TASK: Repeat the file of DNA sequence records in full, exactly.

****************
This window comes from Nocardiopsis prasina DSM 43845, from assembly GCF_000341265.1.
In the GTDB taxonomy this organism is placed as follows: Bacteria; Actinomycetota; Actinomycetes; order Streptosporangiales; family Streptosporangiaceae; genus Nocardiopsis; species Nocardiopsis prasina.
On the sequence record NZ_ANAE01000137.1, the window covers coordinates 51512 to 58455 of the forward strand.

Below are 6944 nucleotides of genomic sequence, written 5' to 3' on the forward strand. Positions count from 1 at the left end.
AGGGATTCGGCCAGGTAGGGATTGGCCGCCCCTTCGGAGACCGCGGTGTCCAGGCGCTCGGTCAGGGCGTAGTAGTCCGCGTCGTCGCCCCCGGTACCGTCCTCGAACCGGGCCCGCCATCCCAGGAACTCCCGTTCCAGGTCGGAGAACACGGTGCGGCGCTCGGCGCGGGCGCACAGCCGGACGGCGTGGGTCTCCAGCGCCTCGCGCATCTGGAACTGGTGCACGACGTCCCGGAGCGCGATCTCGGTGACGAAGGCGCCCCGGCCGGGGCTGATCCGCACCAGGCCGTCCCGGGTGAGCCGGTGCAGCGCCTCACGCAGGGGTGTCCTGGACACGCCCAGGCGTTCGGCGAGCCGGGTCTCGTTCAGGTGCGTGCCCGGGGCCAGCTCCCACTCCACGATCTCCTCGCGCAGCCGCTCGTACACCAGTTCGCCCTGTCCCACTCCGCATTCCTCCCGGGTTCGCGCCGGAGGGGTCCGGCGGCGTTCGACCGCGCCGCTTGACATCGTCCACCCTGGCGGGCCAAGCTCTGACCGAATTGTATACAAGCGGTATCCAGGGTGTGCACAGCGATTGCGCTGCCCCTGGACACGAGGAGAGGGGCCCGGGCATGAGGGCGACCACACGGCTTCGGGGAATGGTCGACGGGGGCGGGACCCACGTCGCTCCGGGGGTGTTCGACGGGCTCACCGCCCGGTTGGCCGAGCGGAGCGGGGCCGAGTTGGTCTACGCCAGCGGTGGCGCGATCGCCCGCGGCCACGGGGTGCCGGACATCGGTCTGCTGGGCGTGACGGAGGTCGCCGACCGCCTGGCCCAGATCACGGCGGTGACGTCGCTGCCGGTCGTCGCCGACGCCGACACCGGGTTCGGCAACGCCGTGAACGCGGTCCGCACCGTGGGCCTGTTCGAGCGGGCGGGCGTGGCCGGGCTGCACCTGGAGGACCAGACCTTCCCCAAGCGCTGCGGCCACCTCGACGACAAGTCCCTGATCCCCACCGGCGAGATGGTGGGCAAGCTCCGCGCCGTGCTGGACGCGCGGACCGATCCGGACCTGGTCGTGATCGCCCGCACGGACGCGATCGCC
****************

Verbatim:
This window comes from Nocardiopsis prasina DSM 43845, from assembly GCF_000341265.1.
In the GTDB taxonomy this organism is placed as follows: Bacteria; Actinomycetota; Actinomycetes; order Streptosporangiales; family Streptosporangiaceae; genus Nocardiopsis; species Nocardiopsis prasina.
On the sequence record NZ_ANAE01000137.1, the window covers coordinates 51512 to 58455 of the forward strand.

Below are 6944 nucleotides of genomic sequence, written 5' to 3' on the forward strand. Positions count from 1 at the left end.
AGGGATTCGGCCAGGTAGGGATTGGCCGCCCCTTCGGAGACCGCGGTGTCCAGGCGCTCGGTCAGGGCGTAGTAGTCCGCGTCGTCGCCCCCGGTACCGTCCTCGAACCGGGCCCGCCATCCCAGGAACTCCCGTTCCAGGTCGGAGAACACGGTGCGGCGCTCGGCGCGGGCGCACAGCCGGACGGCGTGGGTCTCCAGCGCCTCGCGCATCTGGAACTGGTGCACGACGTCCCGGAGCGCGATCTCGGTGACGAAGGCGCCCCGGCCGGGGCTGATCCGCACCAGGCCGTCCCGGGTGAGCCGGTGCAGCGCCTCACGCAGGGGTGTCCTGGACACGCCCAGGCGTTCGGCGAGCCGGGTCTCGTTCAGGTGCGTGCCCGGGGCCAGCTCCCACTCCACGATCTCCTCGCGCAGCCGCTCGTACACCAGTTCGCCCTGTCCCACTCCGCATTCCTCCCGGGTTCGCGCCGGAGGGGTCCGGCGGCGTTCGACCGCGCCGCTTGACATCGTCCACCCTGGCGGGCCAAGCTCTGACCGAATTGTATACAAGCGGTATCCAGGGTGTGCACAGCGATTGCGCTGCCCCTGGACACGAGGAGAGGGGCCCGGGCATGAGGGCGACCACACGGCTTCGGGGAATGGTCGACGGGGGCGGGACCCACGTCGCTCCGGGGGTGTTCGACGGGCTCACCGCCCGGTTGGCCGAGCGGAGCGGGGCCGAGTTGGTCTACGCCAGCGGTGGCGCGATCGCCCGCGGCCACGGGGTGCCGGACATCGGTCTGCTGGGCGTGACGGAGGTCGCCGACCGCCTGGCCCAGATCACGGCGGTGACGTCGCTGCCGGTCGTCGCCGACGCCGACACCGGGTTCGGCAACGCCGTGAACGCGGTCCGCACCGTGGGCCTGTTCGAGCGGGCGGGCGTGGCCGGGCTGCACCTGGAGGACCAGACCTTCCCCAAGCGCTGCGGCCACCTCGACGACAAGTCCCTGATCCCCACCGGCGAGATGGTGGGCAAGCTCCGCGCCGTGCTGGACGCGCGGACCGATCCGGACCTGGTCGTGATCGCCCGCACGGACGCGATCGCC